Futuna Chapel Open Day 2020


Ron Brownson is Senior Curator New Zealand and Pacific Art at Auckland Art Gallery Toi o Tāmaki.  He has worked long-term as a professional curator and is an expert on New Zealand and Pacific art with has a particular interest in photography.

The most amazing discovery for me was the Futuna Chapel in Wellington, “one of the most spiritual interiors in all New Zealand”, as Ron describes it. It was designed by John Scott, with windows by Jim Allen that cast shimmering patterns of coloured light on the walls, which in the course of the day move across a large scale, magnificent mahogany Christ figure, also Allen’s work. This “very emotional, very passionate work”, to use Ron’s words, was missing for 12 years, stolen, but happily it was recovered and reinstated in the chapel.


Ron has initiated many exhibition and publication projects including John Kinder Photographs, Rita Angus, 1950s Auckland Photographers, Ioane Ioane Fale Sa, Ross T. Smith, John Pule, Marti Friedlander Photographs, Pat Hanly – Pure Painting, L. Budd et al, Eric Le Johnson  – Opo the Hokianga Dolphin, Gretchen Albrecht, Fiona Pardington, Le Fauluga – Pacific artists from New Zealand, Self and Other: The Expressionist Spirit in New Zealand Art, Tribute: Visual artists celebrated by the Arts Foundation of New Zealand, Fiona Pardington Proud Flesh, Open Skies Divided Horizons, Greg Semu O Le Tatau Samoa, Colin McCahon’s Titirangi, Fatu Feu’u, Golden – Celebrating 50 Years of the Friends of the Gallery (with Jane Davidson Ladd) Michael Smither The Wonder Years, Through the Eyes of Shirin Neshat, In Shifting Light, John Kinder’s New Zealand, Local Revolutionaries: Art & Change 1965–1986 (with Mary Kisler), Partner Dance: Gifts from the Patrons of the Gallery (with Natasha Conland), Choi Jeong Hwa Flower Chandelier, Te Wā Tōiri: Fluid Horizons, Home AKL – artists of Pacific Heritage at Auckland (with Kolokesa Mahina Tuai, Nina Tonga and Ema Tavola), Kinder’s Presence: John Kinder, Mark Adams, Chis Corson Scott, Haruhiko Sameshima, Robert Ellis – Turangawaewae: A Place to Stand, Ralph Hotere’s Godwit Kuaka, The Extra Ordinary Everyday in New Zealand Art, Len Casbolt – From Soft Focus to Sharp Vision, A Place to Paint: Colin McCahon in Auckland.

Ron Brownson edited ART TOI – New Zealand art in the collection of Auckland Art Gallery, a comprehensive profile of local art.

Colours of Futuna – Concert Series 2020

Futuna Chapel will host a series of nine Sunday afternoon concerts from 22 March to 24 May 2020

The John Scott-designed chapel is regarded as a brilliant essay in geometry and coloured light and its design also lends itself to producing special acoustic qualities.

An eclectic and stellar line-up of performers from the Wellington region will reflect and reverberate against the cool stones and brightly coloured windows of Futuna Chapel.

You can purchase tickets at the door or from Dash Tickets.

Scroll down for more details.

Futuna Chapel Open Sundays 2020

The Trust is pleased to confirm that the programme of having the Chapel open on the first Sunday of the month will continue throughout 2020. The Chapel will be open between 11am and 3pm every Sunday except 22 March, 29 March, 5 April, 19 April, 26 April, 3 May, 10 May, 17 May and 24 May due to the Futuna Concert Series.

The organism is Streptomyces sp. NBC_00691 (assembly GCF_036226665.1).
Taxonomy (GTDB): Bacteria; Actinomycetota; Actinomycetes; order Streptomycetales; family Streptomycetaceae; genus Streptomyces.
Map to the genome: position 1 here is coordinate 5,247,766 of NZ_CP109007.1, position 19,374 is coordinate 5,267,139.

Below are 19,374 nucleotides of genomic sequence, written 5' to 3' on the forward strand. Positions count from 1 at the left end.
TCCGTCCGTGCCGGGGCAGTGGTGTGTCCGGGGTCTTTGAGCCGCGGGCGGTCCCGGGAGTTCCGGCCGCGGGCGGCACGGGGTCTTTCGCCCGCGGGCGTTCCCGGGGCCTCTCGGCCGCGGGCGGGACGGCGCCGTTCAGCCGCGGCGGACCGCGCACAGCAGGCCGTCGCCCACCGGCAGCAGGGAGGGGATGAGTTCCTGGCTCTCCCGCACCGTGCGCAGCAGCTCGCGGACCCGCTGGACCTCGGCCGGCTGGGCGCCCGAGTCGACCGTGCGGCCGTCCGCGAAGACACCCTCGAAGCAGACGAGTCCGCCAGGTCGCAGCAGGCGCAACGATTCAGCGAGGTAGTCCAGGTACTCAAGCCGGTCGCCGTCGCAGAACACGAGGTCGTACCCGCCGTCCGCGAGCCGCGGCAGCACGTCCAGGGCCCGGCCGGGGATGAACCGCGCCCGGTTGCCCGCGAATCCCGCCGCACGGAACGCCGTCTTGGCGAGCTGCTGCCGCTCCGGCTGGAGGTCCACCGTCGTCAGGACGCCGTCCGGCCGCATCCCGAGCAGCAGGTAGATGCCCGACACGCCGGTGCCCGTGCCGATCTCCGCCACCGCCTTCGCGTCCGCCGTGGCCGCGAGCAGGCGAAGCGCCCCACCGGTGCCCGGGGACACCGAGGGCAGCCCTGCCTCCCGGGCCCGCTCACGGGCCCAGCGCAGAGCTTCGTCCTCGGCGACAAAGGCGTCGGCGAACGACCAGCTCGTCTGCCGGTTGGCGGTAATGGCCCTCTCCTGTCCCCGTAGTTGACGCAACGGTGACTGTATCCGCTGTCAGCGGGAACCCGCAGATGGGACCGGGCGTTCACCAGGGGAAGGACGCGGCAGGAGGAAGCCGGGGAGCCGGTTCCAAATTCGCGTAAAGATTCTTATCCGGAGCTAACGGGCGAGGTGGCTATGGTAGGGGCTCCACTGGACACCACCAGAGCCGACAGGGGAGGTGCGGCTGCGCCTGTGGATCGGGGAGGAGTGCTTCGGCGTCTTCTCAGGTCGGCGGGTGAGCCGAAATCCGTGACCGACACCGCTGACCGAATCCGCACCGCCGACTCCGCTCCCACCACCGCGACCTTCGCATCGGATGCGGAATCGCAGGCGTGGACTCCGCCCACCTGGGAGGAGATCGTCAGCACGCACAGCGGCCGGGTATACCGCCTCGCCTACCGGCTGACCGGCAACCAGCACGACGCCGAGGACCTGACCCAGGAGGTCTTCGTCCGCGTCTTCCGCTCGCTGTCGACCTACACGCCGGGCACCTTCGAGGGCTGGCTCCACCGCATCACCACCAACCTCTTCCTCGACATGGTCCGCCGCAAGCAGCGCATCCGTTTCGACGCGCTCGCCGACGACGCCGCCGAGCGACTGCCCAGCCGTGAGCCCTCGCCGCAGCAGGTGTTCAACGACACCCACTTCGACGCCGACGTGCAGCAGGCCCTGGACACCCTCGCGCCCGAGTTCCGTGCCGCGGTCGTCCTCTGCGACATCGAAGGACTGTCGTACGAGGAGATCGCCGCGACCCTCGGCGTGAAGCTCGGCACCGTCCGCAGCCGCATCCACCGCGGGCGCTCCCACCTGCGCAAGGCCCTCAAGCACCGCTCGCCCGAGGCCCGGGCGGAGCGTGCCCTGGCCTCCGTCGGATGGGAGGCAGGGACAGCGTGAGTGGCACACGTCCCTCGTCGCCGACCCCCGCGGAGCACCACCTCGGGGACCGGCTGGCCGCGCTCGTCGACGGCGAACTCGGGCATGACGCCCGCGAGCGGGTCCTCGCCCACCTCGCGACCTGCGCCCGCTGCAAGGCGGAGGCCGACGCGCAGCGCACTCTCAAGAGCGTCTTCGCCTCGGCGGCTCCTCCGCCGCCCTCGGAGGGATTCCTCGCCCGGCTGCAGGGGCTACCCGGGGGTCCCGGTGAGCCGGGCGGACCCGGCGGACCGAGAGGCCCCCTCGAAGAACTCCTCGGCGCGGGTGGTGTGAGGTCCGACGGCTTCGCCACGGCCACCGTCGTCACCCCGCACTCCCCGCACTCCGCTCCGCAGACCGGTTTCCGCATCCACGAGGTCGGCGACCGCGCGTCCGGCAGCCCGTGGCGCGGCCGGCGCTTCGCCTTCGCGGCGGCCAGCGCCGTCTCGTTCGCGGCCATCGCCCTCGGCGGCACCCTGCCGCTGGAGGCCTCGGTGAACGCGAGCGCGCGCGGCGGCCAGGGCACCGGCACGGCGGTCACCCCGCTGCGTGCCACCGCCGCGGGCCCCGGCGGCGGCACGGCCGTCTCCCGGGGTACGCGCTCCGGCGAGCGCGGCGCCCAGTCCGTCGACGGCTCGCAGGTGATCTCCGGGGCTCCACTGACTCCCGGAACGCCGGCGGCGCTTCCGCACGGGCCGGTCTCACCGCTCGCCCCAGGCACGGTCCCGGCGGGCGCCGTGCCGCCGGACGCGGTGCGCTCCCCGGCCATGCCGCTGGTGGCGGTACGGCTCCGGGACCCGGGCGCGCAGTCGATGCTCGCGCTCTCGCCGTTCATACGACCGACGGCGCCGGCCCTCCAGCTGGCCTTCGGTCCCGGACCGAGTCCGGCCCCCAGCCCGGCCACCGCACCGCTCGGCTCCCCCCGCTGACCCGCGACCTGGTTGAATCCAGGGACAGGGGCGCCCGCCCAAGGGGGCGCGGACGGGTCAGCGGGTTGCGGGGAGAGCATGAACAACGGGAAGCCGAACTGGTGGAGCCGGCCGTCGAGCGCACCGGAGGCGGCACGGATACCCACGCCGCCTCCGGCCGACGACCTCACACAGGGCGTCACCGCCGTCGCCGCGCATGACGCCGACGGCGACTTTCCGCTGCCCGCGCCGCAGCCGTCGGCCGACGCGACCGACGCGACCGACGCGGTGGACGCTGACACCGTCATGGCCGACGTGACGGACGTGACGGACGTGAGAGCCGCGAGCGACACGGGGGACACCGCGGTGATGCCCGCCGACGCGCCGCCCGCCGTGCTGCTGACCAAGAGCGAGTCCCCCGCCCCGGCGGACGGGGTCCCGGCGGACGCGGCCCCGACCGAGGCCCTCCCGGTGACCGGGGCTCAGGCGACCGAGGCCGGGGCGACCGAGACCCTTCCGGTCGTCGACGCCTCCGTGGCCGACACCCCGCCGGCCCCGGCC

You are welcome to visit the Chapel during these hours. Entry is by koha. Wheelchair access is available. Please note that there is no parking available on site.  Please park in Friend Street.  Take a Number 2 bus to Karori.

Futuna Lecturer for 2020 – Francis Kéré


The internationally-acclaimed architect Francis Kéré garnered critical praise from the beginning of his architectural practice when awarded the prestigious Aga Khan Award for Architecture (2004) for his first-ever building – a school he designed, raised the funds for and realised in collaboration with the residents of his native Gando, Burkina Faso.

Diébédo Francis Kéré used dead trees to build this pavilion at the Tippet Rise Art Center in Montana, USA. The roof, columns and seats of Kéré‘s Xylem pavilion are made from bundles of local ponderosa and lodge pole pine logs, felled during a “natural pruning” process that aims to save forests from parasitic bugs.

Kéré has gone on to become one of the most distinguished contemporary architects thanks to his pioneering of a communal approach to design and his commitment to sustainable materials as well as modes of construction. Inspired by a curiosity for the particularities of any given locality and its social tapestry, he has gathered a diverse, agile team at his Berlin-based Kéré Architecture office, to take on projects across four continents. Most prominently, these include his designs for the Burkina Faso National Assembly, the Lycée Schorge Secondary School, the Léo Surgical Clinic & Health Centre, the 2017 Serpentine Pavilion and Xylem, the recently opened pavilion for Tippet Rise Art Center. Underpinning his architectural practice, are his past and current teaching engagements at TU München, the Harvard Graduate School of Design, the Accademia di Architettura di Mendrisio and Yale University, as well as his participation in solo and group exhibitions including at the Venice Biennale of Architecture, the Museo ICO in Madrid, the Architekturmuseum in Munich and the Philadelphia Museum of Art.

The Friends of Futuna Charitable Trust wish to thank our sponsors for their support without which we would not be able to host the Futuna Lecture Series. This is the 10th consecutive year for the Lecture Series and is our major annual fundraiser for the Trust and for the continuing restoration and maintenance of the Chapel.

Temporary Exhibition

Diébédo Francis Kéré

Philadelphia Museum of Art, Perelman Building / Philadelphia / USA

Useful links to some of Kérés work;